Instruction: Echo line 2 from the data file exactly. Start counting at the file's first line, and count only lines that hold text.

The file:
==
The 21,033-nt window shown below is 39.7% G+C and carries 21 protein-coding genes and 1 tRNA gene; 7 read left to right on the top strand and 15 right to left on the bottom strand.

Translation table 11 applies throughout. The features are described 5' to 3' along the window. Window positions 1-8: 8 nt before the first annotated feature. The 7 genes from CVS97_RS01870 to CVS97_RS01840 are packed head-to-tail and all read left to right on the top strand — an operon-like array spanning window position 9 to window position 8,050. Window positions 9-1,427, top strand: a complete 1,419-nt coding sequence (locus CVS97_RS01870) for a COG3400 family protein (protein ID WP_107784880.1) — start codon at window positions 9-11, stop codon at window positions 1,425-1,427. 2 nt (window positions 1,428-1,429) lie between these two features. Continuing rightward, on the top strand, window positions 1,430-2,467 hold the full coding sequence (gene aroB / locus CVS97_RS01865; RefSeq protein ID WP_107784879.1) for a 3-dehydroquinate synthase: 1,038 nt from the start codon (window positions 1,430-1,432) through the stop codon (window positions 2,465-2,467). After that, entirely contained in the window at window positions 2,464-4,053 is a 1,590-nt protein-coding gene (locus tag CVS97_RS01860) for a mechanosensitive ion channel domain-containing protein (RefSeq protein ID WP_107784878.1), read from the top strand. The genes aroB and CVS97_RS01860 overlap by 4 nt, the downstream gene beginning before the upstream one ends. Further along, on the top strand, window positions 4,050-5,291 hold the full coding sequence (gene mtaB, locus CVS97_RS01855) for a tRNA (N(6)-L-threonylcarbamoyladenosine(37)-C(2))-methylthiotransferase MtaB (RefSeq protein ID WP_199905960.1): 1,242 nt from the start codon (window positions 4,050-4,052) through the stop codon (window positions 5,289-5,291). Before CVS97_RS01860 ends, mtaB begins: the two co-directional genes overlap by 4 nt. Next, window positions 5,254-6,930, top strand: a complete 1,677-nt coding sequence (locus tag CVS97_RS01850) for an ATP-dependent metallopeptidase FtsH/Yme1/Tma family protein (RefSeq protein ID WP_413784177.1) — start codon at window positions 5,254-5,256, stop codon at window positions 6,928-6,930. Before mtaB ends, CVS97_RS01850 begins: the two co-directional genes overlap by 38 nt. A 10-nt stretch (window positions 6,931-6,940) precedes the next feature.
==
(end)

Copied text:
Translation table 11 applies throughout. The features are described 5' to 3' along the window. Window positions 1-8: 8 nt before the first annotated feature. The 7 genes from CVS97_RS01870 to CVS97_RS01840 are packed head-to-tail and all read left to right on the top strand — an operon-like array spanning window position 9 to window position 8,050. Window positions 9-1,427, top strand: a complete 1,419-nt coding sequence (locus CVS97_RS01870) for a COG3400 family protein (protein ID WP_107784880.1) — start codon at window positions 9-11, stop codon at window positions 1,425-1,427. 2 nt (window positions 1,428-1,429) lie between these two features. Continuing rightward, on the top strand, window positions 1,430-2,467 hold the full coding sequence (gene aroB / locus CVS97_RS01865; RefSeq protein ID WP_107784879.1) for a 3-dehydroquinate synthase: 1,038 nt from the start codon (window positions 1,430-1,432) through the stop codon (window positions 2,465-2,467). After that, entirely contained in the window at window positions 2,464-4,053 is a 1,590-nt protein-coding gene (locus tag CVS97_RS01860) for a mechanosensitive ion channel domain-containing protein (RefSeq protein ID WP_107784878.1), read from the top strand. The genes aroB and CVS97_RS01860 overlap by 4 nt, the downstream gene beginning before the upstream one ends. Further along, on the top strand, window positions 4,050-5,291 hold the full coding sequence (gene mtaB, locus CVS97_RS01855) for a tRNA (N(6)-L-threonylcarbamoyladenosine(37)-C(2))-methylthiotransferase MtaB (RefSeq protein ID WP_199905960.1): 1,242 nt from the start codon (window positions 4,050-4,052) through the stop codon (window positions 5,289-5,291). Before CVS97_RS01860 ends, mtaB begins: the two co-directional genes overlap by 4 nt. Next, window positions 5,254-6,930, top strand: a complete 1,677-nt coding sequence (locus tag CVS97_RS01850) for an ATP-dependent metallopeptidase FtsH/Yme1/Tma family protein (RefSeq protein ID WP_413784177.1) — start codon at window positions 5,254-5,256, stop codon at window positions 6,928-6,930. Before mtaB ends, CVS97_RS01850 begins: the two co-directional genes overlap by 38 nt. A 10-nt stretch (window positions 6,931-6,940) precedes the next feature.